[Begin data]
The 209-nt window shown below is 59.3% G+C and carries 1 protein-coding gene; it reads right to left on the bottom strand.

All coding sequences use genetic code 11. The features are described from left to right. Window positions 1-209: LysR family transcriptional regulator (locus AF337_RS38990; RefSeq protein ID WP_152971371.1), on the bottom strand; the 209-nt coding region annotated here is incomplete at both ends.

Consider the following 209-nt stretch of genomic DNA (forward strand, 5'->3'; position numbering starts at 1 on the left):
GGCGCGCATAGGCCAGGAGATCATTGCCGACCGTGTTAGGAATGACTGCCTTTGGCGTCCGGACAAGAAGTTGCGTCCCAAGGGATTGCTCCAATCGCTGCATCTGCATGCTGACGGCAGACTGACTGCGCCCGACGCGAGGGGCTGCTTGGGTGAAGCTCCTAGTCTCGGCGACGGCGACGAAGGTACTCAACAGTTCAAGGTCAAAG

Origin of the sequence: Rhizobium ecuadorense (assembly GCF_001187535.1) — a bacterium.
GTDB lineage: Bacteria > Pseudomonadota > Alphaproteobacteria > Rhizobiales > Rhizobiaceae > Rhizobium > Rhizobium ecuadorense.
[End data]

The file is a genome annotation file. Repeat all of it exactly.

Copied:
The 209-nt window shown below is 59.3% G+C and carries 1 protein-coding gene; it reads right to left on the bottom strand.

All coding sequences use genetic code 11. The features are described from left to right. Window positions 1-209: LysR family transcriptional regulator (locus AF337_RS38990; RefSeq protein ID WP_152971371.1), on the bottom strand; the 209-nt coding region annotated here is incomplete at both ends.

Consider the following 209-nt stretch of genomic DNA (forward strand, 5'->3'; position numbering starts at 1 on the left):
GGCGCGCATAGGCCAGGAGATCATTGCCGACCGTGTTAGGAATGACTGCCTTTGGCGTCCGGACAAGAAGTTGCGTCCCAAGGGATTGCTCCAATCGCTGCATCTGCATGCTGACGGCAGACTGACTGCGCCCGACGCGAGGGGCTGCTTGGGTGAAGCTCCTAGTCTCGGCGACGGCGACGAAGGTACTCAACAGTTCAAGGTCAAAG

Origin of the sequence: Rhizobium ecuadorense (assembly GCF_001187535.1) — a bacterium.
GTDB lineage: Bacteria > Pseudomonadota > Alphaproteobacteria > Rhizobiales > Rhizobiaceae > Rhizobium > Rhizobium ecuadorense.